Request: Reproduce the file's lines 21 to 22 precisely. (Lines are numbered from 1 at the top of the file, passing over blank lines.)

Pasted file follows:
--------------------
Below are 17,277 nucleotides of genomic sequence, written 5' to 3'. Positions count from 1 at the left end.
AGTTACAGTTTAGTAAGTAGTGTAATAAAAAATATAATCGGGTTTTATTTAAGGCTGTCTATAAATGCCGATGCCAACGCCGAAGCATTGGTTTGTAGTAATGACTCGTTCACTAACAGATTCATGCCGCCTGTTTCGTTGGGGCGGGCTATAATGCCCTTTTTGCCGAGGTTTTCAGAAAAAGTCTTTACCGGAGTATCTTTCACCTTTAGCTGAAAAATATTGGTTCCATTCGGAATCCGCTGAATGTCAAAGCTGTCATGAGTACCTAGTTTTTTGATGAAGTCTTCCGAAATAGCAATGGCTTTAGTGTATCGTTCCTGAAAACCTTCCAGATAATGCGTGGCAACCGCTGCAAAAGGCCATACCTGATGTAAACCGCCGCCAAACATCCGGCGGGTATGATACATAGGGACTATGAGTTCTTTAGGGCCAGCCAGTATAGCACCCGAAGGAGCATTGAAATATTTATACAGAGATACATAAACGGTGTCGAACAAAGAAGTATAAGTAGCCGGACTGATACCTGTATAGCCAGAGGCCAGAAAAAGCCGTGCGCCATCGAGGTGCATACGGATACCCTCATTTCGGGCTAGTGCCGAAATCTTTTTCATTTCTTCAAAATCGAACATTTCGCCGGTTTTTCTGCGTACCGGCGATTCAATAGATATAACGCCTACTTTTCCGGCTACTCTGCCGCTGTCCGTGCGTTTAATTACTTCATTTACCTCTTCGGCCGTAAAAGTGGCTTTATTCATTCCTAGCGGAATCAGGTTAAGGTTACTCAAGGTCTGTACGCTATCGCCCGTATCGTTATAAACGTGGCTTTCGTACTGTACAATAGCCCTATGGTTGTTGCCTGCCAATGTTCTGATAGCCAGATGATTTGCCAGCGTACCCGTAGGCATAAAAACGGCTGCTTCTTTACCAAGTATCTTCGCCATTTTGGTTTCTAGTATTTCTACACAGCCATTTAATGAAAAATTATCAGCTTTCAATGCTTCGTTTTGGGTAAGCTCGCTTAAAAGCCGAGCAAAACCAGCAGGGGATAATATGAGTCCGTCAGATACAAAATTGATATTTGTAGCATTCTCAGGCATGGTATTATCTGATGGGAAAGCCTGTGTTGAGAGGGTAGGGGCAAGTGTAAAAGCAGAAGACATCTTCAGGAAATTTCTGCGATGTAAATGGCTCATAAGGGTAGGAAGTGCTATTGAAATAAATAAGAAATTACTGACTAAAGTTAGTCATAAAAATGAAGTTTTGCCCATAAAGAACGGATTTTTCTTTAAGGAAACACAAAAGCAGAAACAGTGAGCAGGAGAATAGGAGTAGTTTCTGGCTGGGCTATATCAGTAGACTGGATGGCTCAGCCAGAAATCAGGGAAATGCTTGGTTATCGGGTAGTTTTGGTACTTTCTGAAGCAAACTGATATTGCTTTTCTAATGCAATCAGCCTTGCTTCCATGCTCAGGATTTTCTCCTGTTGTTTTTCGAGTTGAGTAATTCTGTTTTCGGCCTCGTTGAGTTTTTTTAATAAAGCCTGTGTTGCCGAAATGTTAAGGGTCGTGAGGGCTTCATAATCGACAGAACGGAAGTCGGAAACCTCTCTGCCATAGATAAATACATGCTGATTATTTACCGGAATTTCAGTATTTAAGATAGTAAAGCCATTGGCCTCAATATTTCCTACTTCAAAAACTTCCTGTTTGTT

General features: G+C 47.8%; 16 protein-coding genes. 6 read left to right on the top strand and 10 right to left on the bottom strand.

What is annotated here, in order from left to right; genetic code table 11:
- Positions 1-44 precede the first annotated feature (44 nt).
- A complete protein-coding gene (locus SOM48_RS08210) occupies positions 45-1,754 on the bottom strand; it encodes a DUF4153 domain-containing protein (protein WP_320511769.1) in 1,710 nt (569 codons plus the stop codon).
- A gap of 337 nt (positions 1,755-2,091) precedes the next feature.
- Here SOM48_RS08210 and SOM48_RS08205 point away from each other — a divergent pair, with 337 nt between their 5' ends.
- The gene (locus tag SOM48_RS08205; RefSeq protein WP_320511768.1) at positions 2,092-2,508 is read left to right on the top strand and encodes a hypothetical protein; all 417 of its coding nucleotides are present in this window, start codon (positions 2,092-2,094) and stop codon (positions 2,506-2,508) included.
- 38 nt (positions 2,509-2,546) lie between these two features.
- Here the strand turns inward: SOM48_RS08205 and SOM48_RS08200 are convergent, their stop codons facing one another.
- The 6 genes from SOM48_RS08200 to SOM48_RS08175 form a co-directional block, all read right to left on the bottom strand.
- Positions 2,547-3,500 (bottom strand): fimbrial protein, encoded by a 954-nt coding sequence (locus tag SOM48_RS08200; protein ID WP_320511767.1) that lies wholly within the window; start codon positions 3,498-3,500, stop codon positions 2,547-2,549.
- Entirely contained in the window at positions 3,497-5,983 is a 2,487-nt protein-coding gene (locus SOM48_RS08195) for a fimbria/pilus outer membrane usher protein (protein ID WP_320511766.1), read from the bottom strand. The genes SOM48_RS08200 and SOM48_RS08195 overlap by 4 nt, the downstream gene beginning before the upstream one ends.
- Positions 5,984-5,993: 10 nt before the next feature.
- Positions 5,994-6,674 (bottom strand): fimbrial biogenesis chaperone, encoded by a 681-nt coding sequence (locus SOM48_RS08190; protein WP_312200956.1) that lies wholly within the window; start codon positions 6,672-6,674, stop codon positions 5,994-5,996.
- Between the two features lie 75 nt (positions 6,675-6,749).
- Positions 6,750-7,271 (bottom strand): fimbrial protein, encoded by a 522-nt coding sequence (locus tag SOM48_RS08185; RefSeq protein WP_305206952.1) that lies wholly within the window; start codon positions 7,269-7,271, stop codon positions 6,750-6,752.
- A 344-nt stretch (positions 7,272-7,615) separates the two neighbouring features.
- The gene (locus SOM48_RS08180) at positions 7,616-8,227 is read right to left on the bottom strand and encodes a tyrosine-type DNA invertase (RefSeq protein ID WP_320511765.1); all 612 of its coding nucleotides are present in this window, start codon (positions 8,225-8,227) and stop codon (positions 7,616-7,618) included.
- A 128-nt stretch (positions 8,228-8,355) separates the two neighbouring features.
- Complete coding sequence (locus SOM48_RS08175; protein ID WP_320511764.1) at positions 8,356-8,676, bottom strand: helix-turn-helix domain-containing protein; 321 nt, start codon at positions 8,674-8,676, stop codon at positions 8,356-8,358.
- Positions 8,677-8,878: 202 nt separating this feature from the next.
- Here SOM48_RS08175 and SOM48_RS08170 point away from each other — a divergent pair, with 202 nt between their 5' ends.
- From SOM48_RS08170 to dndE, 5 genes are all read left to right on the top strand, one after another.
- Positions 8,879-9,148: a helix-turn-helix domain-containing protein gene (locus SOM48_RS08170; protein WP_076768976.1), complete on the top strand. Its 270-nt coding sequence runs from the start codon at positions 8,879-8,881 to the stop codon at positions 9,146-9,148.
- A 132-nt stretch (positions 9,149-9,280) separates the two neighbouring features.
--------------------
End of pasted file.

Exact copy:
- A 128-nt stretch (positions 8,228-8,355) separates the two neighbouring features.
- Complete coding sequence (locus SOM48_RS08175; protein ID WP_320511764.1) at positions 8,356-8,676, bottom strand: helix-turn-helix domain-containing protein; 321 nt, start codon at positions 8,674-8,676, stop codon at positions 8,356-8,358.